2. Changes in beneficiary status and eligibility are not tracked.
  3. Beneficiaries may be excluded for technical reasons, such as the inability to provide an acceptable ID.
  4. Lack of reliable social and economic information and data raises doubts about the program actually handling eligible cases correctly.
  5. Long delays in responding to issues that arise in the field, and processing and resolving complaints that can take up to three or four payment cycles.
  6. Weakness and irregularity in the process of monitoring, following up, and evaluation, focusing mainly on service quality assessment. There is insufficient attention to impact measurement, where project documents reflect only one impact assessment study conducted in 2018.
  7. Program activities are susceptible to corruption. Remittances, for example, are disbursed through group processes and may be delivered to non-beneficiaries or substitutes. Cashiers may submit receipts for deliveries that were not delivered. Disbursements are generally made without reasonably adequate oversight.
  8. Doubts about the eligibility of contracted entities for implementing or overseeing program operations and activities. Although the program's reliance on community networks (local figures, chiefs, elders) is necessary for protection, especially in conflict-prone areas, it risks indirectly engaging and supporting the patronage system. Despite generally strong relationships among the program's stakeholders, the Social Welfare Fund's does not reflect the same level of trust. The SWF feels marginalized by the partners, not fully informed about the program activities, and claims that its feedback and observations are intentionally ignored.22Interview with the head of the fund on July 16, 2023.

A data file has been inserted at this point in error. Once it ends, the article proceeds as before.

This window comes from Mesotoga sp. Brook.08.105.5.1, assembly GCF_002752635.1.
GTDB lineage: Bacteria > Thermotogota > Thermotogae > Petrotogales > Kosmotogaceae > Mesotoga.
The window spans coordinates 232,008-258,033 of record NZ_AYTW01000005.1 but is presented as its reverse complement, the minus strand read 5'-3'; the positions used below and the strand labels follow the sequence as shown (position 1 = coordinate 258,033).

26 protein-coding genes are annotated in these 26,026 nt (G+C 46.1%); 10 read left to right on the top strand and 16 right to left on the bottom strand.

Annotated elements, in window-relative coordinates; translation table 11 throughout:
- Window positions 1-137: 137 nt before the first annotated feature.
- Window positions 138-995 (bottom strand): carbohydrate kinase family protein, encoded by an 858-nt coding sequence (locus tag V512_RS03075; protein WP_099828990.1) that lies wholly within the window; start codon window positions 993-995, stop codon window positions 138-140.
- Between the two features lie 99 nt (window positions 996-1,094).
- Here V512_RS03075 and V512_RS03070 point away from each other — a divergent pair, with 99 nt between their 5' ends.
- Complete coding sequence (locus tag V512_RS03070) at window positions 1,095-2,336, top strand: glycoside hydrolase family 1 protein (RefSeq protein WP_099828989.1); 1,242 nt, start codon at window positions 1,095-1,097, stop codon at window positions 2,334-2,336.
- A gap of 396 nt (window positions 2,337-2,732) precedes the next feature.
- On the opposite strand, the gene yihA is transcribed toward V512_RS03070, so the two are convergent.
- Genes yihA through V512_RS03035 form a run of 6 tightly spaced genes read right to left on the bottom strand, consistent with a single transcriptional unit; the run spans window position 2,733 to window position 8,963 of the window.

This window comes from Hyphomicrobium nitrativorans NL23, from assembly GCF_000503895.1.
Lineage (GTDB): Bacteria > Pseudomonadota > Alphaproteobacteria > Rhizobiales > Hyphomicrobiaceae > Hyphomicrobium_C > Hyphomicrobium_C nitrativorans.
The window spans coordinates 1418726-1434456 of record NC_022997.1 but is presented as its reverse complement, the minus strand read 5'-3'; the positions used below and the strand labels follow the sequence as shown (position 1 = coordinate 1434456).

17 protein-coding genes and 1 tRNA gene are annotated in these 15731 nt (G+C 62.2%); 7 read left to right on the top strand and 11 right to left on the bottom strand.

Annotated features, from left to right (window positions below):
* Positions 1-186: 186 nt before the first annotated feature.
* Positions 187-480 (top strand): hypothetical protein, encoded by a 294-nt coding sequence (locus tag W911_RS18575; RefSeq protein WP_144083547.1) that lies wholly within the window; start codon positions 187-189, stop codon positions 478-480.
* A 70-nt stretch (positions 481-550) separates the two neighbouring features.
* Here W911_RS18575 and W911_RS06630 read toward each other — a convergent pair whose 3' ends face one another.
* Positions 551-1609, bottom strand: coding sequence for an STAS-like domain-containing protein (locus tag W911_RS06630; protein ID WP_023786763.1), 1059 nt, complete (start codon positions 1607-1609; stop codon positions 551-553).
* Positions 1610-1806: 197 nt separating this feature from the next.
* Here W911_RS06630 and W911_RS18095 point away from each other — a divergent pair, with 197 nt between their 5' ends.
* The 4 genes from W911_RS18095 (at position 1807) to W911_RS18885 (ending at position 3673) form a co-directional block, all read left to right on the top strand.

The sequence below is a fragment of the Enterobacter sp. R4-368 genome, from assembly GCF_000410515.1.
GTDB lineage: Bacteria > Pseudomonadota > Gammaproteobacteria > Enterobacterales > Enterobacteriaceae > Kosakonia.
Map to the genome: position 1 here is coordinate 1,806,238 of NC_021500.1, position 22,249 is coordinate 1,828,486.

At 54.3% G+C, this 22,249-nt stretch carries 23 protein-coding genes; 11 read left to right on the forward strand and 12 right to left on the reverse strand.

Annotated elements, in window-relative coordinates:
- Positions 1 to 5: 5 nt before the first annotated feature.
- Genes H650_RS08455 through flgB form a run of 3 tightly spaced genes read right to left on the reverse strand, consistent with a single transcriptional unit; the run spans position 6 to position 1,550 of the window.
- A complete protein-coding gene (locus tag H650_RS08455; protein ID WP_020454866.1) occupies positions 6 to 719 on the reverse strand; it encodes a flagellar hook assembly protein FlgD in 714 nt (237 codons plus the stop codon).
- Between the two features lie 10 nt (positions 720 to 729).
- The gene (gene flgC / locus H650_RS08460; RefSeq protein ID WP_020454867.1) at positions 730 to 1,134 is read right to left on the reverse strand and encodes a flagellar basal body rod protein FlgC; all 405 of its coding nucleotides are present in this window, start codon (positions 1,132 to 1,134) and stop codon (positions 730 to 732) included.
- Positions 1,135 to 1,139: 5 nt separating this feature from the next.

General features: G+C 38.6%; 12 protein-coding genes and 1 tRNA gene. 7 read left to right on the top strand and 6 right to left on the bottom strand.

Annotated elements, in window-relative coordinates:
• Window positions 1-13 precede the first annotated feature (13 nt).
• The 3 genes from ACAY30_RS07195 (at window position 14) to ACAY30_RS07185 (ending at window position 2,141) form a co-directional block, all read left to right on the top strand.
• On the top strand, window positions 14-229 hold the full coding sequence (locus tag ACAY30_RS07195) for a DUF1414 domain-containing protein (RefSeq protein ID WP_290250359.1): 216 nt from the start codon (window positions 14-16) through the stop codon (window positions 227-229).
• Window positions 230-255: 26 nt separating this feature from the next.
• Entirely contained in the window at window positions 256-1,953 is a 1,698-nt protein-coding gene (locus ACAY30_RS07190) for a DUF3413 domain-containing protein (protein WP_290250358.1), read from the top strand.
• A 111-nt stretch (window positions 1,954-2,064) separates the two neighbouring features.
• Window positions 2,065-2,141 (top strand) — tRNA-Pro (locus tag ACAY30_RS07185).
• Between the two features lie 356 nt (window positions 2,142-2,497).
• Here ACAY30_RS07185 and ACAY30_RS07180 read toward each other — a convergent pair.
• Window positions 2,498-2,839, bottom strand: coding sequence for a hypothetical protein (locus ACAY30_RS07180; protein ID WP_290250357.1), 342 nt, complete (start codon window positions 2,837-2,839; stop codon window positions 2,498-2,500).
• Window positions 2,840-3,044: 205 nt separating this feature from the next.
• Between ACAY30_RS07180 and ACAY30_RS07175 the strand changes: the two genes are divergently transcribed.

9. The aid amount was estimated to be around 5000 Yemeni riyals on average per family per month. However, the actual value of cash transfers kept decreasing due to inflation, currency devaluation, and the disparities between official and unofficial prices.23Josephine Hatton et al., Cash Transfer Programs. Although the aid amount has been under review since at least 2018 to assess the need for adjustments to maintain its real value 24World Bank, Third Additional Financing. , progress was slow. It was only in the 11th payment cycle that the dollar value of the transfer amount was adopted, bringing the annual aid to $120. 25World Bank. Second Additional Financing. However, the value of the transfer remained vulnerable to global food price inflation.